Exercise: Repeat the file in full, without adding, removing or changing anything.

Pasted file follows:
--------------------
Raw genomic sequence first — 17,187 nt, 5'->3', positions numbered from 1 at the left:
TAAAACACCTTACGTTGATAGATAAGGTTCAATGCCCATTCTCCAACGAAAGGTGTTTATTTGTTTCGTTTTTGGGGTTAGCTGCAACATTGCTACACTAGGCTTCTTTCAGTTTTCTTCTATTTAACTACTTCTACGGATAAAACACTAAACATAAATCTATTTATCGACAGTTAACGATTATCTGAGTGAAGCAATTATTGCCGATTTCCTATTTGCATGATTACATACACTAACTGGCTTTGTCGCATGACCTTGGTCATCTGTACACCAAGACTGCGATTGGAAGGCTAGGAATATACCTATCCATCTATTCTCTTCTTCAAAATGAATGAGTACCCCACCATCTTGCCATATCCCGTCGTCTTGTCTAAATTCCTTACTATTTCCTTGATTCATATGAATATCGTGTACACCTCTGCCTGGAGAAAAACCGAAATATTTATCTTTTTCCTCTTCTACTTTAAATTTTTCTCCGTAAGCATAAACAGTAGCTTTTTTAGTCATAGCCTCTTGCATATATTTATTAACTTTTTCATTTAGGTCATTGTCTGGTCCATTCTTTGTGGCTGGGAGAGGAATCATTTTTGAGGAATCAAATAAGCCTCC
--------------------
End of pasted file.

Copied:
Raw genomic sequence first — 17,187 nt, 5'->3', positions numbered from 1 at the left:
TAAAACACCTTACGTTGATAGATAAGGTTCAATGCCCATTCTCCAACGAAAGGTGTTTATTTGTTTCGTTTTTGGGGTTAGCTGCAACATTGCTACACTAGGCTTCTTTCAGTTTTCTTCTATTTAACTACTTCTACGGATAAAACACTAAACATAAATCTATTTATCGACAGTTAACGATTATCTGAGTGAAGCAATTATTGCCGATTTCCTATTTGCATGATTACATACACTAACTGGCTTTGTCGCATGACCTTGGTCATCTGTACACCAAGACTGCGATTGGAAGGCTAGGAATATACCTATCCATCTATTCTCTTCTTCAAAATGAATGAGTACCCCACCATCTTGCCATATCCCGTCGTCTTGTCTAAATTCCTTACTATTTCCTTGATTCATATGAATATCGTGTACACCTCTGCCTGGAGAAAAACCGAAATATTTATCTTTTTCCTCTTCTACTTTAAATTTTTCTCCGTAAGCATAAACAGTAGCTTTTTTAGTCATAGCCTCTTGCATATATTTATTAACTTTTTCATTTAGGTCATTGTCTGGTCCATTCTTTGTGGCTGGGAGAGGAATCATTTTTGAGGAATCAAATAAGCCTCC